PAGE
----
Four NSW local government areas have been removed from the Victorian government's definition of the border bubble.
Victorian Premier Daniel Andrews, while announcing the end of Victoria's lockdown, said the councils of Wagga, Hay, Lockhart and Murrumbidgee would no longer be considered part of the cross-border region.
"People who travel to Victoria from those four local government areas, you will need a permit and, as you know, we're only granting permits for those who are approved workers and even only then when it is absolutely necessary," he said.
"I take no pleasure in having to essentially lock out those four communities from Victoria but there's a refusal to lock people in Sydney into Sydney so therefore I have no choice but to make these changes."
He foreshadowed there would be further changes, but they would not be announced today.
"We have to do everything we can to keep this virus out of our state," he said.
Mr Andrews said he did not want to scrap the border bubble, recognising the knock-on impacts for businesses and families.
"I don't want it to get to that point," he said.
"That's why keeping the Sydney problem in Sydney and not having it leach out into regional NSW and therefore at risk for Victoria makes sense to me.
"It's not for me to make that decision but we will not hesitate to do what has to be done to keep our state safe."
The Premier said potential future risk rather than any current cases prompted the border bubble change, noting NSW cases had occurred in regional areas.
He had not discussed the change with NSW Premier Gladys Berejiklian before Tuesday's announcement.
The government also announced the end to Victoria's lockdown from 11.59pm Tuesday, with the five reasons to leave home and the five kilometre limit to be removed.
Schools will reopen for all year levels from Wednesday morning.
Pubs, restaurants and cafes can open with some density limits and community sport will return for practice and competition.
Some restrictions, such as no visitors to private homes, will remain for the next two weeks while masks are still required inside and outside.
"I know it's painful, I know nobody enjoys doing it, but it is effective," Mr Andrews said.
The Premier said it was "a fantastic job" to have another day of no cases out in the community while infectious.
He thanked the community and contact tracers for their efforts, particularly the tens of thousands of close contacts, many still in isolation.
EARLIER: Victoria recorded 10 new local coronavirus cases and no new cases acquired overseas.
The Department of Health and Human Services said all new locally-acquired cases were linked to the current outbreaks, and all were in quarantine throughout their entire infectious period.
There were 15,677 vaccine doses were administered and 24,340 test results were received.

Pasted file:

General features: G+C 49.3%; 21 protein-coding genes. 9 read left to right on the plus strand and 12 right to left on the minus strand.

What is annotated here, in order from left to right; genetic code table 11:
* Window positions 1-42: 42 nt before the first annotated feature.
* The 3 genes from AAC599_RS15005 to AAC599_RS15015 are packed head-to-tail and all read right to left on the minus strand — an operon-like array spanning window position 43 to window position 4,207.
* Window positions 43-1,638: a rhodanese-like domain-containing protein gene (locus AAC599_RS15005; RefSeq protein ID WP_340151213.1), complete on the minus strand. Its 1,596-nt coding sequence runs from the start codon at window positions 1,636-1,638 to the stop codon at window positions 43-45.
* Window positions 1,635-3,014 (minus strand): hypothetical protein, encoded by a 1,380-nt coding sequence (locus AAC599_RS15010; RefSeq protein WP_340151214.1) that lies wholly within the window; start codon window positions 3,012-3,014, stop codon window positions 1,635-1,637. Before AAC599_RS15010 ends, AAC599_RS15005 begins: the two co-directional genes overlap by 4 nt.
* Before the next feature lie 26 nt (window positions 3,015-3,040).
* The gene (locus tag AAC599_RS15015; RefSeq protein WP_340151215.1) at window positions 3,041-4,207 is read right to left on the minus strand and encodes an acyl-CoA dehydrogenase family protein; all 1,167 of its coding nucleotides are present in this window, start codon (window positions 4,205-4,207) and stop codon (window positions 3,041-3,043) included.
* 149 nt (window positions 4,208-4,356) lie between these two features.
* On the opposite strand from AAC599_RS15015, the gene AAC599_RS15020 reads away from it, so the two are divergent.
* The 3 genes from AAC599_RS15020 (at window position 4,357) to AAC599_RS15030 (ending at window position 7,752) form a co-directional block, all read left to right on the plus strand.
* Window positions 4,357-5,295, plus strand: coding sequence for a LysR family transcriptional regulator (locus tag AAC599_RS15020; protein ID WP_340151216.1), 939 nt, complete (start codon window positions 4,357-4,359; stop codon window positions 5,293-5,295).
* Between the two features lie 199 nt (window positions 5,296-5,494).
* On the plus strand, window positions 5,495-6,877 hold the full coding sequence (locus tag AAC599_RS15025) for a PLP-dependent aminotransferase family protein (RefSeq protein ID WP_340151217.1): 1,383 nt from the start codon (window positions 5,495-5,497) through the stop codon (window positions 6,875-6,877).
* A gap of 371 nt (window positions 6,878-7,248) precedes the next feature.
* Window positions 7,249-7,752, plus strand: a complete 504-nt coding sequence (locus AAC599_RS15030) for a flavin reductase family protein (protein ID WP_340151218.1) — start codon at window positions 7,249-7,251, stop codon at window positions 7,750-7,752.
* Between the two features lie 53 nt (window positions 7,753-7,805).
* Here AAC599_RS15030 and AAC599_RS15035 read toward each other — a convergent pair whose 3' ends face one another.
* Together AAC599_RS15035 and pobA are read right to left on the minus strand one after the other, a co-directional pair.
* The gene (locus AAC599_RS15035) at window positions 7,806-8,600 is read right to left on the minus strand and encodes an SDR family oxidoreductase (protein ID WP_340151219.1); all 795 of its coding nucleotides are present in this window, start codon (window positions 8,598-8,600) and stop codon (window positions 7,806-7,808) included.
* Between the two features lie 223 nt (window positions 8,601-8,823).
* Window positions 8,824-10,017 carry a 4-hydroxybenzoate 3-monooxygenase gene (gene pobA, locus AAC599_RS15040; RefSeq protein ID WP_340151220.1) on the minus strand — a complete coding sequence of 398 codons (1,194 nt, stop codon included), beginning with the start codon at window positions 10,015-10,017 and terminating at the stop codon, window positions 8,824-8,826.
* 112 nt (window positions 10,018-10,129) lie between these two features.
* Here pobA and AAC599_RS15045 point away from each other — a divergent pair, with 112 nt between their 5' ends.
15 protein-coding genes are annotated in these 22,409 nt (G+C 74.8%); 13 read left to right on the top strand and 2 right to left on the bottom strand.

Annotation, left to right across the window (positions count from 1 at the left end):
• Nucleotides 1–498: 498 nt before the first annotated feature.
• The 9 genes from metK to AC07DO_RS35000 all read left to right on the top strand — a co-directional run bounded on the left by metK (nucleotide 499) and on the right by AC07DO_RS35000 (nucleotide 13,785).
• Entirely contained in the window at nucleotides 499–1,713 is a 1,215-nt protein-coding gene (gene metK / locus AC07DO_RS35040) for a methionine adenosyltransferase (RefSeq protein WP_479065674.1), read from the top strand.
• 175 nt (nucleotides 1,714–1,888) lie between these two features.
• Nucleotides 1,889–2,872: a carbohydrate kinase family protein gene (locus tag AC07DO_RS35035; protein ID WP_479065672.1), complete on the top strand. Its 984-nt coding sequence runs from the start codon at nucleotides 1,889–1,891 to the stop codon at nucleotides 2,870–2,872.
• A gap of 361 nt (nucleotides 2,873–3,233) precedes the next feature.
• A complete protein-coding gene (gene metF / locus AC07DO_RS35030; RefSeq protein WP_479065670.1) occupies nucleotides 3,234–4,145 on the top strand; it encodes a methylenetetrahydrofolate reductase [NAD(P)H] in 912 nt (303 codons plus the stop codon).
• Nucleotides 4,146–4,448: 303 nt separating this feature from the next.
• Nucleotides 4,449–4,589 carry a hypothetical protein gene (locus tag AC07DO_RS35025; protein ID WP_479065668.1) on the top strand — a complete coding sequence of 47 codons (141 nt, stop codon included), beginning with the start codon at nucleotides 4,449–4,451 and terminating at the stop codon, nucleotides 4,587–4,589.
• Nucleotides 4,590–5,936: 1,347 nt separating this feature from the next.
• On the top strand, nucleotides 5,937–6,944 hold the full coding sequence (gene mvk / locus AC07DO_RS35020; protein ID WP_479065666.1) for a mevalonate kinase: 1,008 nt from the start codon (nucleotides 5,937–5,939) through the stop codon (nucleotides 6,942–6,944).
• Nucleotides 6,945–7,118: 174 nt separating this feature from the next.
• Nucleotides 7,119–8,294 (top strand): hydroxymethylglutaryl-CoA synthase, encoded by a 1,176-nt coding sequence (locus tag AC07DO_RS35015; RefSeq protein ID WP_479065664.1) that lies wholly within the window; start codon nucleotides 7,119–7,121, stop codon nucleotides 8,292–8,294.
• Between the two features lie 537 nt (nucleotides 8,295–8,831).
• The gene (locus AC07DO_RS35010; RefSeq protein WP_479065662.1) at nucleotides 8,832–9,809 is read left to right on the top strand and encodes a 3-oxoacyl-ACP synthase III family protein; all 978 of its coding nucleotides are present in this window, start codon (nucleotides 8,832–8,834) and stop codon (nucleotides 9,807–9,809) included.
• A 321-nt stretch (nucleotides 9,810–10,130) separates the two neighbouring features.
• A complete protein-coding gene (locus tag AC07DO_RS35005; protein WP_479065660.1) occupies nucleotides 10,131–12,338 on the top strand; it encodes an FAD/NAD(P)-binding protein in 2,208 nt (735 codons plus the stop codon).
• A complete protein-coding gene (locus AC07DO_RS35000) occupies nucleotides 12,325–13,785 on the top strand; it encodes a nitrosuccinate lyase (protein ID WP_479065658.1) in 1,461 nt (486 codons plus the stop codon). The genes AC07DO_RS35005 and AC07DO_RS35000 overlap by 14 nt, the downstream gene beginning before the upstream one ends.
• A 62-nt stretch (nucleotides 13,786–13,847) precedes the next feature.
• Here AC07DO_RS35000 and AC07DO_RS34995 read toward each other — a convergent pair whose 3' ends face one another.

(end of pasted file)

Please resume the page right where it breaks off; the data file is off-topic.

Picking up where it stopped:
Victoria's lockdown is expected to be lifted but a number of restrictions will remain in place to prevent another outbreak of the highly infectious Delta COVID-19 variant.
The ABC reported that schools are set to reopen from Wednesday, and hospitality businesses will be allowed to reopen with density restrictions, as Victoria moves cautiously out of lockdown, according to state government sources.
Premier Daniel Andrews, senior government ministers and the state's public health team met on Monday night to make a final decision on the new restrictions.
An announcement is expected to be made before midday on Tuesday, with students set to return to school and hospitality and retail businesses to reopen.
Melbourne Lord Mayor Sally Capp, who is calling for the reinstatement of JobKeeper, urged the state government to reveal their lockdown call as soon as possible for the sake of businesses.
"We need to know when are we reopening here in Victoria and what will be the restrictions," she told Nine's Today on Tuesday morning.
"The earlier we know that the earlier traders can prepare with their suppliers and with their teams."
When Victoria emerged from last month's lockdown, a number of strict restrictions were kept in place for two weeks, including a 25-kilometre travel rule, a ban on visitors at homes and strict density limits for hospitality, retail and offices.
Some businesses, including gyms and nightclubs, weren't able to reopen.
Mr Andrews has flagged masks will likely remain compulsory in some settings, while Health Minister Martin Foley told reporters on Monday "nothing has yet been finalised".
He said the state was "on the right track" but authorities wanted to base their decision on the most up-to-date and accurate data.
IN OTHER NEWS
The state recorded 11 new local cases on Monday, all linked to the state's current outbreaks of the highly infectious Delta strain.
For a second day, all new local cases were in isolation for their entire infectious period and no new exposure sites have been listed.
The statewide lockdown was called on July 15, after it emerged that a NSW removalist crew visited the state while infectious.
See all the exposure sites here.
It was initially slated to run five days but was extended by a week to 11.59pm on Tuesday, as contact tracers struggled to chase down people before they turned positive.
Mr Foley conceded 22 new local cases over the past two days was a significant figure but said officials took comfort from none spending any time in the community.
- with Australian Associated Press
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